When I talk about my research on Victorian medical women, I find that people are sometimes familiar with the names of the earliest pioneers, such as Elizabeth Blackwell, Elizabeth Garrett Anderson, and Sophia Jex-Blake. Yet many of their contemporaries, and female practitioners that followed closely in their stead, remain unknown. I’m interested in which historical figures are in the public consciousness or domain.
One medical woman who I unearthed during my research proved to be relatively invisible in scholarship and to have little digital presence. This was Florence Dissent (later Dissent-Barnes), an Anglo-Indian practitioner in the late nineteenth and early twentieth century. I first encountered Dissent in the pages of the Indian Medical Record, which devoted a full-page illustrated biography to her when she was just 26 years old. I was disappointed that Dissent has since faded into obscurity, so I featured her in my thesis, created a Wikipedia page for her, and wanted to share her story via this blog.
Dissent was born on 9 July 1869 in Calcutta, the then-capital of British India. She was initially educated at home and between the ages of 8 and 14 was a pupil at Loreto Convent, an all-girls Roman Catholic school. Dissent qualified in medicine in Europe. She received her MD from Brussels and was licensed through the Scottish Triple Qualification from the Royal College of Physicians of Edinburgh, the Royal College of Surgeons of Edinburgh, and the Royal College of Physicians and Surgeons of Glasgow.
Back in India, she was attached to the National Association for Supplying Medical Aid to the Women of India (commonly known as the Dufferin Fund, after the Viceroy’s wife), and later the state-funded Women’s Medical Service for India (established in 1913). At the outset of her career, Dissent worked at the Dufferin Hospital for women in Allahbad. In 1891, the Indian Medical Gazette featured her clinical observations from practice there, printing ‘Two Cases of Large Uterine Polypus’ in its ‘A Mirror of Hospital Practice’ column. She published under the name ‘Miss’, indicating that she practised as a surgeon.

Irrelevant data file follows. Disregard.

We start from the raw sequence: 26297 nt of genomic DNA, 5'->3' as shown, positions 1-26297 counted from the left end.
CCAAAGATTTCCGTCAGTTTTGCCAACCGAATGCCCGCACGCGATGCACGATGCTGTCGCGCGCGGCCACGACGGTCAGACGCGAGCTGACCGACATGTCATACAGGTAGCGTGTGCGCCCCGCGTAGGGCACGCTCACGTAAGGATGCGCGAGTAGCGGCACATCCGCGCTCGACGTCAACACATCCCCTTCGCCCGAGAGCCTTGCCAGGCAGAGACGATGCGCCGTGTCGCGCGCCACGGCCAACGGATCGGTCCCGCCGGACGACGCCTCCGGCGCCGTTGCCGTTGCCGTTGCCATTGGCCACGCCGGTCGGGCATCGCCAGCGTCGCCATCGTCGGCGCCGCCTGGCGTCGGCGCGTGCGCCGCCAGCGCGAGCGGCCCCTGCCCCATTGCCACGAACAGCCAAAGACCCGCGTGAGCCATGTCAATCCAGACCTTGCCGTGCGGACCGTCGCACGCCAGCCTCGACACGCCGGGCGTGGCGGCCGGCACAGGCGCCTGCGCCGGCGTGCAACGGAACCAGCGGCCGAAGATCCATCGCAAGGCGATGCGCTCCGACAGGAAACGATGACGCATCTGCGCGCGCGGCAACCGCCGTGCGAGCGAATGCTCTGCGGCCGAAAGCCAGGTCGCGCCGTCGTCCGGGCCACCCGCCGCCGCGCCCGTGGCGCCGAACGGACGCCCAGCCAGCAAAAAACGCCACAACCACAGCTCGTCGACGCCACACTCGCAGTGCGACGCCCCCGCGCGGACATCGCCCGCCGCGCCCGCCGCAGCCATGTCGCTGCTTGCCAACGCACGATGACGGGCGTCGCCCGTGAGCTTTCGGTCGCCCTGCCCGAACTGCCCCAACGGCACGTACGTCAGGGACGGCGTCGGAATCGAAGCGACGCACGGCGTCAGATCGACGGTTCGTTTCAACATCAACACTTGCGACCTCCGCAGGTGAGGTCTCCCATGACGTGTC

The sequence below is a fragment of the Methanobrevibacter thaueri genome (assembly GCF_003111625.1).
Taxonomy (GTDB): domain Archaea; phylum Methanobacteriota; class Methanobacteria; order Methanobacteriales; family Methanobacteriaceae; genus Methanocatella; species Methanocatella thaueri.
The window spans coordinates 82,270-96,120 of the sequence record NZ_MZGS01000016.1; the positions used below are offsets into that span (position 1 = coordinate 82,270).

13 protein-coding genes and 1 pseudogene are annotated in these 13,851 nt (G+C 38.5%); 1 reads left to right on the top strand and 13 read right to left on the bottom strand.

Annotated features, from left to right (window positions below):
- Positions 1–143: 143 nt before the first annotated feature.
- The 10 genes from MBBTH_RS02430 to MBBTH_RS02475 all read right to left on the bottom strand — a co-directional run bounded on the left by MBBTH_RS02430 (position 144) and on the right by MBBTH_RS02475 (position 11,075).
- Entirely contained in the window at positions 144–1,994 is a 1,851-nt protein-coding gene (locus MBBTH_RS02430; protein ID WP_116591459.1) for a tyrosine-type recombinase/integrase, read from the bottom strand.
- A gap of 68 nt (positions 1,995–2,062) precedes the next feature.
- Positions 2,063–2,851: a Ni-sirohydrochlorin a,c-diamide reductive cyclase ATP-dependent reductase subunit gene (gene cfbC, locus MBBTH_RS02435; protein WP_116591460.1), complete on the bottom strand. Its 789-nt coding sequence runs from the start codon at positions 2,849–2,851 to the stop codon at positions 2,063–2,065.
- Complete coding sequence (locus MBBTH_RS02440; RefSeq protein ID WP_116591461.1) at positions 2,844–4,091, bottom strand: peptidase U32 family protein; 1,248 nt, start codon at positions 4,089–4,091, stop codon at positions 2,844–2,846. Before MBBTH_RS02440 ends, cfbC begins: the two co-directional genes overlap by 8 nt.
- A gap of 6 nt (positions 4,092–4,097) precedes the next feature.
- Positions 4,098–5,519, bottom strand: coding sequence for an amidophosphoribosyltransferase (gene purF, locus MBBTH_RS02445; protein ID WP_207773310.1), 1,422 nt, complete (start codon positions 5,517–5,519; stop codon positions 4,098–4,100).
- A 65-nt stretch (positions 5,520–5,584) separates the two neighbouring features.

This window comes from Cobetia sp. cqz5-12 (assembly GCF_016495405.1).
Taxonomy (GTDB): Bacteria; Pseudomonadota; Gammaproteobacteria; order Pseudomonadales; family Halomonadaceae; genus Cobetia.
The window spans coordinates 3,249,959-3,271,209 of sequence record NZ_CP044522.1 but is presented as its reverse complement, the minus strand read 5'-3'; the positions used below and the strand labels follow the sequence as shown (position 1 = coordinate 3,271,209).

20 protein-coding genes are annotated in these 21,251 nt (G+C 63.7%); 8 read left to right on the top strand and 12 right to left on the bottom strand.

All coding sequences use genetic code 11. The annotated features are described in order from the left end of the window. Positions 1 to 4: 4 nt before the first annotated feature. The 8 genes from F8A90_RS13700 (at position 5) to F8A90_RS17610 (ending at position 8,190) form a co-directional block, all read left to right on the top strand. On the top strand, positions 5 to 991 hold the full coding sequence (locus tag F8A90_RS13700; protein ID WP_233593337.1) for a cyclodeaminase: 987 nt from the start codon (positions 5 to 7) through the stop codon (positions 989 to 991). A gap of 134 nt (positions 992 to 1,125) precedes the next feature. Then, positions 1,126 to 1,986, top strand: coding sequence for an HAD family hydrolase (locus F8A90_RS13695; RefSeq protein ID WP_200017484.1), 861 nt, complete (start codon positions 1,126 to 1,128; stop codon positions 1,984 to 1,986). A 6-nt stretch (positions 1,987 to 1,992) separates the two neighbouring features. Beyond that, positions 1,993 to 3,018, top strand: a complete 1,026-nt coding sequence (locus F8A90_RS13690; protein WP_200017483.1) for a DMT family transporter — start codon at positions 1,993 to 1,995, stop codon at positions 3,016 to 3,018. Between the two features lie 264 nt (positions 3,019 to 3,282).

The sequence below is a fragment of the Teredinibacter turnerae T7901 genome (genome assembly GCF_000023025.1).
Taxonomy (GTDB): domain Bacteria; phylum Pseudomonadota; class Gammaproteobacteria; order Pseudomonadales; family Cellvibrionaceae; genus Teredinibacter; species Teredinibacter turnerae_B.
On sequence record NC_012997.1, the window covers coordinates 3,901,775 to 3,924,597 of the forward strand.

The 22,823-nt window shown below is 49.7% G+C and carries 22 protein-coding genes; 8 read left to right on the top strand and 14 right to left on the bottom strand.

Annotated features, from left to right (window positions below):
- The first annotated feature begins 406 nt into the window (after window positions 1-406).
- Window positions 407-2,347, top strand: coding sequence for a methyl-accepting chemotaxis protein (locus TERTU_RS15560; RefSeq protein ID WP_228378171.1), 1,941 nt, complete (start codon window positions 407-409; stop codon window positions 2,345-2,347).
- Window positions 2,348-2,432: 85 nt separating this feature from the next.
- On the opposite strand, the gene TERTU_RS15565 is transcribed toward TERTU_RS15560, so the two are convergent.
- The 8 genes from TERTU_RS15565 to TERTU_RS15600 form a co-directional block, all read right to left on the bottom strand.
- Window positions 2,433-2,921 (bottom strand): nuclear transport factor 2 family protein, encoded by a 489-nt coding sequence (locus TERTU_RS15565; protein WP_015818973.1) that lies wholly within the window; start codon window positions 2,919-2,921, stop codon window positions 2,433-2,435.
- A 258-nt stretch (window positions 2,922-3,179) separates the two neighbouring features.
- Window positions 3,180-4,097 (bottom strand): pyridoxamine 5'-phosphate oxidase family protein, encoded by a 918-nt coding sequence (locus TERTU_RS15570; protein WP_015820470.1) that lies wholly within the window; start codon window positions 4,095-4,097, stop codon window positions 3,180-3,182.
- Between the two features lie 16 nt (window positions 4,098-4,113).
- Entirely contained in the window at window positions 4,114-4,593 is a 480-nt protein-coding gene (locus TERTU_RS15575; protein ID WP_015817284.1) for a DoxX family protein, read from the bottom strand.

As mentioned, Dissent was the subject of a full-page biographical sketch in the Indian Medical Record (IMR) in 1895. The article charted her personal and professional achievements and also framed her as source of inspiration for the Anglo-Indian community and for aspiring medical women. It suggested she was a ‘striking illustration’ of ‘what can be accomplished by patient self-denial on the part of Anglo-Indian parents with only limited means at their command’. The term Anglo-Indian typically referred to those of British descent who were born, raised or long-domiciled in India, or sometimes to those of mixed racial heritage. The Anglo-Indian community faced prejudice and struggled to secure appointments in the medical or civil services unless they could afford to travel to London to take the entrance exams.